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What does it take to enter the User Experience field?

by on September 21, 2007

At last night’s UX ChitChat event, one of the questions we discussed was how to support people interested in breaking into the field as a practitioner. We concluded with the observation that it might seem like a daunting challenge! UX covers a broad range of activities across design, business, and technology — so where to start? How to become expert in those topics? Is that even reasonable?

The short answer: no, it’s not reasonable. UX practitioners are “T-shaped”, meaning they are conversant in a breadth of activities, but go deep and become expert at only a few. In this article from Fast Company, Tim Brown of Ideo describes the result:

“They are able to explore insights from many different perspectives and recognize patterns of behavior that point to a universal human need. That’s what you’re after at this point — patterns that yield ideas.”

Back in 2004, Peter Boersma wrote a blog entry worth checking out, in which he explores the T-shaped model in depth from the perspective of information architecture and user experience (complete with pictures, even!).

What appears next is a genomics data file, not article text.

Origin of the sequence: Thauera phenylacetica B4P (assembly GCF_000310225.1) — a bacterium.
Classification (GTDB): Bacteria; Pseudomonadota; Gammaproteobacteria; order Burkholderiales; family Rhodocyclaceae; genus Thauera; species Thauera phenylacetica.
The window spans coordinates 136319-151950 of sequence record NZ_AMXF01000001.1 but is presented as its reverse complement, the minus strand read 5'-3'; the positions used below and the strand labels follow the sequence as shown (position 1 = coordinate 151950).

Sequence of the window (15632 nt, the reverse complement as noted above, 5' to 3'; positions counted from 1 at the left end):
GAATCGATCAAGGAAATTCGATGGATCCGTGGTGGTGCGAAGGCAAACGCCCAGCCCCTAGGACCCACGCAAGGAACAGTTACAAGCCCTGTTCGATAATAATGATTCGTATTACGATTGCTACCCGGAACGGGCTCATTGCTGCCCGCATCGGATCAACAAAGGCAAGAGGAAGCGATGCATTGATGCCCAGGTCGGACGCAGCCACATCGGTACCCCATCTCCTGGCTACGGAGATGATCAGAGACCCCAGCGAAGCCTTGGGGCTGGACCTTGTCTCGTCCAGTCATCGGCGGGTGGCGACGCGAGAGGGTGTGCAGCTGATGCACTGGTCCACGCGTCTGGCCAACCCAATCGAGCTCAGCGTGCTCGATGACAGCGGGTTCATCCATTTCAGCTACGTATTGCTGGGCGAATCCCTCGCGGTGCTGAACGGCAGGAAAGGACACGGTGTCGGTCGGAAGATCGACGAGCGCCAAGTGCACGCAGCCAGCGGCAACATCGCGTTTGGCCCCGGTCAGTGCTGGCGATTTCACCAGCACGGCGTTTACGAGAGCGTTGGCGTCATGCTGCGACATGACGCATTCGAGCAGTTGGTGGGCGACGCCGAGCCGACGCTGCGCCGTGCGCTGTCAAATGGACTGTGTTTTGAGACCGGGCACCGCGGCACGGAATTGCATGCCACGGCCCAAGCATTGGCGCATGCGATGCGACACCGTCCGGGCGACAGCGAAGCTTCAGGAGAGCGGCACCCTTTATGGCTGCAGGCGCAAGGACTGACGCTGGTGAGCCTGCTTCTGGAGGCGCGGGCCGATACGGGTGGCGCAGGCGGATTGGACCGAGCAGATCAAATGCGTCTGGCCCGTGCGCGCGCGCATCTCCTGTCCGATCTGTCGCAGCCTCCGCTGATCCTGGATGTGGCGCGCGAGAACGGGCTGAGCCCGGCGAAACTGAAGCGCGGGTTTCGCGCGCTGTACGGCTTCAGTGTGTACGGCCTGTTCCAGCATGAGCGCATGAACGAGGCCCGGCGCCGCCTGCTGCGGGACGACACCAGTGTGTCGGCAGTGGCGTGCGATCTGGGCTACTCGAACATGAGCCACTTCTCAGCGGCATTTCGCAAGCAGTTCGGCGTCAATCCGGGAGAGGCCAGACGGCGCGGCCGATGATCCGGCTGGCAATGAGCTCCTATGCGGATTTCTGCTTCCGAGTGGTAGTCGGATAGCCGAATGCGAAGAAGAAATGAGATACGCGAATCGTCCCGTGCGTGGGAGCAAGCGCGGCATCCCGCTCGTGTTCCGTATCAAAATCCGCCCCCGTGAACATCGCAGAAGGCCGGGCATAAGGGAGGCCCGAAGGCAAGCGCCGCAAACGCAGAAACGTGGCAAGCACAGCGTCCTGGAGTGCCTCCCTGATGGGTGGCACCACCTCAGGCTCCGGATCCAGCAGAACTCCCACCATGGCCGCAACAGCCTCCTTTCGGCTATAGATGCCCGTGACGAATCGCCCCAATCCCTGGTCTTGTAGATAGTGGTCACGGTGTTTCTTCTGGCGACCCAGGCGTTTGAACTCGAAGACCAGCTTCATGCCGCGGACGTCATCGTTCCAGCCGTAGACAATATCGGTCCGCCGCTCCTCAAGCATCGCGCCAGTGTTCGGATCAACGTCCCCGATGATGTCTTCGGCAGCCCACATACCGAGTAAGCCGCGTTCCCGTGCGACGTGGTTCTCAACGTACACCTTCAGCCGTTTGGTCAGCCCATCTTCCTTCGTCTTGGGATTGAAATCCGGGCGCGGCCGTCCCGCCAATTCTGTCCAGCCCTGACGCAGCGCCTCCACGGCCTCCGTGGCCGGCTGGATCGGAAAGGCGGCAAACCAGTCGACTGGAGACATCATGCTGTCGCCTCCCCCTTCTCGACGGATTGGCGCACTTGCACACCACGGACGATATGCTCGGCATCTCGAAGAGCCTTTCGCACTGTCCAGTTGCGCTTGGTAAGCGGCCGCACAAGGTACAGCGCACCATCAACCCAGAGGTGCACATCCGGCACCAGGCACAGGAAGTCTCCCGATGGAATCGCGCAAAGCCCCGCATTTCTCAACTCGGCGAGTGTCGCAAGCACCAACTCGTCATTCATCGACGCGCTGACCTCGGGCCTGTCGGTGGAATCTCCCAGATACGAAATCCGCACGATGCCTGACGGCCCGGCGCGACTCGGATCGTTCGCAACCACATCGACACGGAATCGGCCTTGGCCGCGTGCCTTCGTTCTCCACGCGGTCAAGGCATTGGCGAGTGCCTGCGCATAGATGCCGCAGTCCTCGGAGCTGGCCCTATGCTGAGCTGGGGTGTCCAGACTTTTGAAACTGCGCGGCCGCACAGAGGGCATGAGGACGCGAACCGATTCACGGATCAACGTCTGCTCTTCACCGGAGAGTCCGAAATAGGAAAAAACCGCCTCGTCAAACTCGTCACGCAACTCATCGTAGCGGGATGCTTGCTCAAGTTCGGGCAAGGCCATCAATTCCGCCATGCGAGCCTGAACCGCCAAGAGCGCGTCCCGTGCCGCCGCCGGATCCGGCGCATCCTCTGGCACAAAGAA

Last night, we also shared some thoughts on the qualities and characteristics of UX practitioners. In the course of conversation, we touched upon these two resources:

Be sure to check out Qixing Zeng’s blog post from this morning, in which she shares her thoughts as a result of last night’s discussion. Her post includes links to some other resources around the question of what does it take to be a great UX designer?

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One Comment
  1. Amazing what you encounter when you’re not looking for it. Just stumbled across Peter Merholz’s thoughts on T-shaped people: “So, where do I fit, if I’m not T-shaped?”

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